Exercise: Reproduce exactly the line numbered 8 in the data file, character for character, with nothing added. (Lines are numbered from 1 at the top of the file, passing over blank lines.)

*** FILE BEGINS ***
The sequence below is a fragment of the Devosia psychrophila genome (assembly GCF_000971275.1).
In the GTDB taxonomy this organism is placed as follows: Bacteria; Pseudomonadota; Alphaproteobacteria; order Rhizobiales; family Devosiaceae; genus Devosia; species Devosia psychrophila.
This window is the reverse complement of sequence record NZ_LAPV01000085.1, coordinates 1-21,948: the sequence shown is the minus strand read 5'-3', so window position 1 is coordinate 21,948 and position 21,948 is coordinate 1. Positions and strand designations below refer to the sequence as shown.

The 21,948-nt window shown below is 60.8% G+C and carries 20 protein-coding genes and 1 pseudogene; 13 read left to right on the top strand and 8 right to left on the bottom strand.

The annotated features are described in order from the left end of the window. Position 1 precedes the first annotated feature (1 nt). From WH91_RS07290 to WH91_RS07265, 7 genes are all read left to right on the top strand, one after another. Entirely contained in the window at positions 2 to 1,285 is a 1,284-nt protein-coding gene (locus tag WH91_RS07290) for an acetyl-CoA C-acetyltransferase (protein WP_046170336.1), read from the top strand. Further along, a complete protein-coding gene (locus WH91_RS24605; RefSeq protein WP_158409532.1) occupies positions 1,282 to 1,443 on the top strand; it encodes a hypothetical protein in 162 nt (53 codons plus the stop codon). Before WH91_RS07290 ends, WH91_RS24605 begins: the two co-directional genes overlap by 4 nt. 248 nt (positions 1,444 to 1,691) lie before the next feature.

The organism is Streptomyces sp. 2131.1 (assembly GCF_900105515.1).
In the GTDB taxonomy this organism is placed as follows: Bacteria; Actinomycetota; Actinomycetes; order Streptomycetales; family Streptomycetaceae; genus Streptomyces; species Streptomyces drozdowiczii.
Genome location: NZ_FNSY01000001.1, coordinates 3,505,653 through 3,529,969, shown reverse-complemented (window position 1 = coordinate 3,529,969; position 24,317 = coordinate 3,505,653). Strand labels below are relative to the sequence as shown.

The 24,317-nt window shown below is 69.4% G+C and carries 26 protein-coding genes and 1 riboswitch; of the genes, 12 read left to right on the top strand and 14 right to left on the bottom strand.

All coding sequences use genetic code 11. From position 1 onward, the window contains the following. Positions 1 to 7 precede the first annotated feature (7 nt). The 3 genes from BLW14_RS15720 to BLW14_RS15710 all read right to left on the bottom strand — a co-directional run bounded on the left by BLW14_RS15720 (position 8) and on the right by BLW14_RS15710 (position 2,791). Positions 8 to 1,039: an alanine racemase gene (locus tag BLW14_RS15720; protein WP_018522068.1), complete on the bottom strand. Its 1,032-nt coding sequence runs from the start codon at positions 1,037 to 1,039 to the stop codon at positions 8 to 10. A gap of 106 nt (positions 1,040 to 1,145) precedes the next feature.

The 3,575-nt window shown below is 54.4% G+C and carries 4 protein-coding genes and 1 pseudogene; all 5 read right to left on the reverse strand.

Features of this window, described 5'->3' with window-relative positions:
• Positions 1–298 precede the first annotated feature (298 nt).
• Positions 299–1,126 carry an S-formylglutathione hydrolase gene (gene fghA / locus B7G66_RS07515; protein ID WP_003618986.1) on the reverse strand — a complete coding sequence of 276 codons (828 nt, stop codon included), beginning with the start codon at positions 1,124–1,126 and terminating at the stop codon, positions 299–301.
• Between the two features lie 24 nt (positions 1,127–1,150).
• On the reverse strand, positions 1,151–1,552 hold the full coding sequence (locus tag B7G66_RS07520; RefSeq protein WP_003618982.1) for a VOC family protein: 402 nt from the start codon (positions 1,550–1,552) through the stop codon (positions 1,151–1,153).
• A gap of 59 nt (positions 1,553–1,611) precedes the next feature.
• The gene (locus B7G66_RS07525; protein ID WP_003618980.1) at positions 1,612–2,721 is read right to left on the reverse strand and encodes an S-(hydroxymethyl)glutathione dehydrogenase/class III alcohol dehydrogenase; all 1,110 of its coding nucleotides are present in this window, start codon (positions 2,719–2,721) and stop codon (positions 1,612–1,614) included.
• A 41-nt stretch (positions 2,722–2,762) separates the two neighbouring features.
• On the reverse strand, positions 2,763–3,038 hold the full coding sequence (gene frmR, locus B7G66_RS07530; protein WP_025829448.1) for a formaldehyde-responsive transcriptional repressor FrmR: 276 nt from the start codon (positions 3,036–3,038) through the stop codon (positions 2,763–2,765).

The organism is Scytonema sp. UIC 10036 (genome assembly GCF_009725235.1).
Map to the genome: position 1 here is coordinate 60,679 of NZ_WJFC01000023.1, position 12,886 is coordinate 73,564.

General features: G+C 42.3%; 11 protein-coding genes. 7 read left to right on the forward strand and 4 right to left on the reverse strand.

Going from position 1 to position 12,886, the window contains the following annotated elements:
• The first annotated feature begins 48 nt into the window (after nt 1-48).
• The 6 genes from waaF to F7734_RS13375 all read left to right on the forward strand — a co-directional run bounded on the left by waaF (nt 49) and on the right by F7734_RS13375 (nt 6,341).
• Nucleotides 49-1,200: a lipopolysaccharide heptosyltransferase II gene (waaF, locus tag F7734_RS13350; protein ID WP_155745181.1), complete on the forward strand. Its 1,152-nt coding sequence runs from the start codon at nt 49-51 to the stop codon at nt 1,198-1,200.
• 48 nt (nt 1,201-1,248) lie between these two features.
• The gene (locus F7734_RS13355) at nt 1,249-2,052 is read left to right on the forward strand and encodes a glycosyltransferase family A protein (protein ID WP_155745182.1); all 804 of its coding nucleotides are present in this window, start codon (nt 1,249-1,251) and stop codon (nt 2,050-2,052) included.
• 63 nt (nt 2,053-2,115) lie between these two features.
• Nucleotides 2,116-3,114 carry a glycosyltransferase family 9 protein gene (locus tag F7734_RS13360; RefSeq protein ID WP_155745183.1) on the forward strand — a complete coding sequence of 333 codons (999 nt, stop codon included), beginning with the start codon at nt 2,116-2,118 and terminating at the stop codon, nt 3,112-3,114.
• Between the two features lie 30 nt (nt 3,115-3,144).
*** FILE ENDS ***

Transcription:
Genome location: NZ_FNSY01000001.1, coordinates 3,505,653 through 3,529,969, shown reverse-complemented (window position 1 = coordinate 3,529,969; position 24,317 = coordinate 3,505,653). Strand labels below are relative to the sequence as shown.